Other voice options were hiring a voice actor to record the dialog or generating a synthetic voice based on a human voice. Being version 1.0, those two didn’t make sense.
I modeled the dialog after a typical request-for-quote phone call with a human.
People respond to questions in various ways and we added some of those possibilities to her intelligence. For example, Amy asks “when are you leaving?” and a prospect might reply “tomorrow afternoon” or “May 1” or “April 30 around 7am”.
We also rotate through multiple variations of the questions she asks to keep the dialog fresh every time someone speaks with her. She might say “where are going?” or “flying to?”
There is much talk in voice experience circles about building an interaction model that can handle conversational diversions. A person gets to a point in the dialog then goes off topic or back to an earlier point to change something or to ask a question related to that earlier point in the conversation.
We did that in an earlier IBM Watson chatbot and learned it adds a level of design and development complexity that I don’t feel is necessary for Amy, at least as she now is.
If the user makes a mistake or wants to make a change then he or she can just say “start over.” The customer experience cost of starting over is not that high with Amy’s fairly quick conversation.
At first I was writing the dialog in a Google Doc. That was fine for me but hard for my developer to keep straight while coding it. We adopted a tool called draw.io (nice tool, integrates with Google Drive) to map the interaction model. The blue and gray are dialog, the rest is logic and functions.
Developing on Alexa
Why Alexa? To expand our development repertoire and to leverage Amazon’s continuous promotion of Alexa to the public.
Despite the Alexa PR bombardment I just read a Microsoft study that broke down the percentage of respondents who have used a voice assistant as Siri 36%, Google Assistant 36% and Alexa 25% and Cortana 19%.
We plan to get to Google Assistant soon but if I could turn back the clock I would start with that instead of Alexa. It’s on 1 billion Android phones which are always with their owners, versus Alexa’s 100 million stay-at-home smart speakers.
In practice, if Watson didn’t understand something we just trained it to be smarter.
Alexa is a predominately B2C voice platform. By way of comparison, IBM Watson is a B2B suite of cognitive services. A fundamental difference between them is access to the natural language model.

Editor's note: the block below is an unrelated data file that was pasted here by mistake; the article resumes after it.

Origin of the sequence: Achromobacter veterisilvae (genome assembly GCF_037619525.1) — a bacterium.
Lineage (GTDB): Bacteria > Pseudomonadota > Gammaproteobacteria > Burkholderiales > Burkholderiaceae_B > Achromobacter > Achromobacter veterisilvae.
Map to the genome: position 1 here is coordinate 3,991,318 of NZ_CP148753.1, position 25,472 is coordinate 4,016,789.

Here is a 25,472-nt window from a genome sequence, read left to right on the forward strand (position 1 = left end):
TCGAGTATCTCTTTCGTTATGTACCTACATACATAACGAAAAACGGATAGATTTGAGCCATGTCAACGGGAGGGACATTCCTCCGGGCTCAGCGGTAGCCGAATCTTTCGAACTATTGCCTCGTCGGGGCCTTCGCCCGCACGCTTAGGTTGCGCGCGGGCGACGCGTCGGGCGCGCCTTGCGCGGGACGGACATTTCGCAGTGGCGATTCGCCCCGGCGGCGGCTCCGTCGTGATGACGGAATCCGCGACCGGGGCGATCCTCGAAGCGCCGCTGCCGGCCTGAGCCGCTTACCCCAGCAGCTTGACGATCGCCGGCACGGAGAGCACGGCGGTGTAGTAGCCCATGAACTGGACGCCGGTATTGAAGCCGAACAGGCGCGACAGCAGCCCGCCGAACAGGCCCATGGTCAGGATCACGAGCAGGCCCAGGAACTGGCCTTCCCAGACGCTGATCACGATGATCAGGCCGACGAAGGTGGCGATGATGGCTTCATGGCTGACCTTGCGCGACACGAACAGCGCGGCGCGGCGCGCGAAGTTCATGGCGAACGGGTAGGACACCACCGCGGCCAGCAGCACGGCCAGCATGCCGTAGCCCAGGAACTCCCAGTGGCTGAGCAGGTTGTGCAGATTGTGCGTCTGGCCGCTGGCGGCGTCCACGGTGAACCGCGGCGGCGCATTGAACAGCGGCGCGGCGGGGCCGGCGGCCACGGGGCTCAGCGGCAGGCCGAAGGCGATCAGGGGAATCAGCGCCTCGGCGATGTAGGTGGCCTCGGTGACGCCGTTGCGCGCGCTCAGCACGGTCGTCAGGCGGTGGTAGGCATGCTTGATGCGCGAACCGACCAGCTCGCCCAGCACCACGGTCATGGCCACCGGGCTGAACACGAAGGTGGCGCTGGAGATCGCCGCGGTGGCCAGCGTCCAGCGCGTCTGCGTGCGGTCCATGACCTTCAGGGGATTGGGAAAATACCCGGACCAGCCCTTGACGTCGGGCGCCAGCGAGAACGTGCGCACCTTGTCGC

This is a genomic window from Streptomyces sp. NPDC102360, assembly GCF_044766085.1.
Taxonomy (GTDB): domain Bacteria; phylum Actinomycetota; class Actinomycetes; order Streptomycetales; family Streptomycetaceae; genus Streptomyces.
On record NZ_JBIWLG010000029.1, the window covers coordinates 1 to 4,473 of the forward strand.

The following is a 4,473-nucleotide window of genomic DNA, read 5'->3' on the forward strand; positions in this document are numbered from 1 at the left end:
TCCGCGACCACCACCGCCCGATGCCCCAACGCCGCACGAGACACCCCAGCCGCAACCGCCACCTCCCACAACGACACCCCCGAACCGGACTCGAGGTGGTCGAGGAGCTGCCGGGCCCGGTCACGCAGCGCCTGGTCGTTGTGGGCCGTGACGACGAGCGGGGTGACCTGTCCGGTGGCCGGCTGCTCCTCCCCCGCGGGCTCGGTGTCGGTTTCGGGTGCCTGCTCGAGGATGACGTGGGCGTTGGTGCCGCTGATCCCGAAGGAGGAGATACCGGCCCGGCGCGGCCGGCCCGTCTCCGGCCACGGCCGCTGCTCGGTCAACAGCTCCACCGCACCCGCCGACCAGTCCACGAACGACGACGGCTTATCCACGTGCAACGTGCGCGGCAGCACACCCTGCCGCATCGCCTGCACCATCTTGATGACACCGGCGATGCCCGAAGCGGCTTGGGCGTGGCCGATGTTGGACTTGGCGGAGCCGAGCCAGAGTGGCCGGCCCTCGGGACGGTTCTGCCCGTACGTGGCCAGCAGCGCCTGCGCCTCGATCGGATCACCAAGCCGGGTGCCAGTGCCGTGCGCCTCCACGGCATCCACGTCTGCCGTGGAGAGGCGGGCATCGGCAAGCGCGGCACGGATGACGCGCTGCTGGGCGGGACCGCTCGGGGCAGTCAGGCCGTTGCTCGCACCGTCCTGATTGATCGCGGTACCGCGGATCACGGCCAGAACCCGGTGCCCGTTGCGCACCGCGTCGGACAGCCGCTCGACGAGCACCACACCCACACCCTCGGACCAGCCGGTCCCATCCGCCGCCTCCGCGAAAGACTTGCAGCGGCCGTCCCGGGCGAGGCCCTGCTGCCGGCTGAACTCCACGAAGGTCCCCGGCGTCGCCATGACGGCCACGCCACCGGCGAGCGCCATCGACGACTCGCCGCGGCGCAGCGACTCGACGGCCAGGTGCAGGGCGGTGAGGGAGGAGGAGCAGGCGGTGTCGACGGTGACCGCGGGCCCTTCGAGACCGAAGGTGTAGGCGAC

With Watson we built our own NLU model using our own data. With Alexa, Amazon owns and controls the natural language model.
In practice, if Watson didn’t understand something we just trained it to be smarter. With Alexa, all we can do is add the expressions people might use in conversation and leave the rest to Alexa.
This helplessness manifested with our invocation name Air Charter Amy, which Alexa would routinely reject in favor of Air Cheddar Amy or Air Trotter Amy followed by the inevitable “sorry I don’t know that one.” Not the best outcome for demoing your cool Alexa skill.
Mangling the name wasn’t a simple matter of not speaking clearly or a thick accent; it had to do with the algorithm Alexa uses to surface skills. It seems a cousin of “you might like” from the Amazon store is used for Alexa.
Fortunately, the Alexa developer support team was able to fix this on their end. Coincidence or not, shortly after this hiccup they changed the skill certification requirement to only one invocation (“open air charter Amy”) instead of three.
One advantage Alexa and its B2C competitors has over Watson is that we didn’t have to make or connect to a UI.
Just 20 years ago ecommerce was a novelty, no enterprise would entrust its data to “the cloud”, and streaming media was, well, it wasn’t. Early adopters Amazon, SalesForce, and NetFlix jumped in and are today’s market leaders.
Publishing a Air Charter Amy is a first step. While we made her for the jet charter business, her information gathering capabilities could be used in other business applications that use calendar and contact information too.
Now comes the fun of introducing it to organizations that might benefit from what it does and seeing where it goes from there.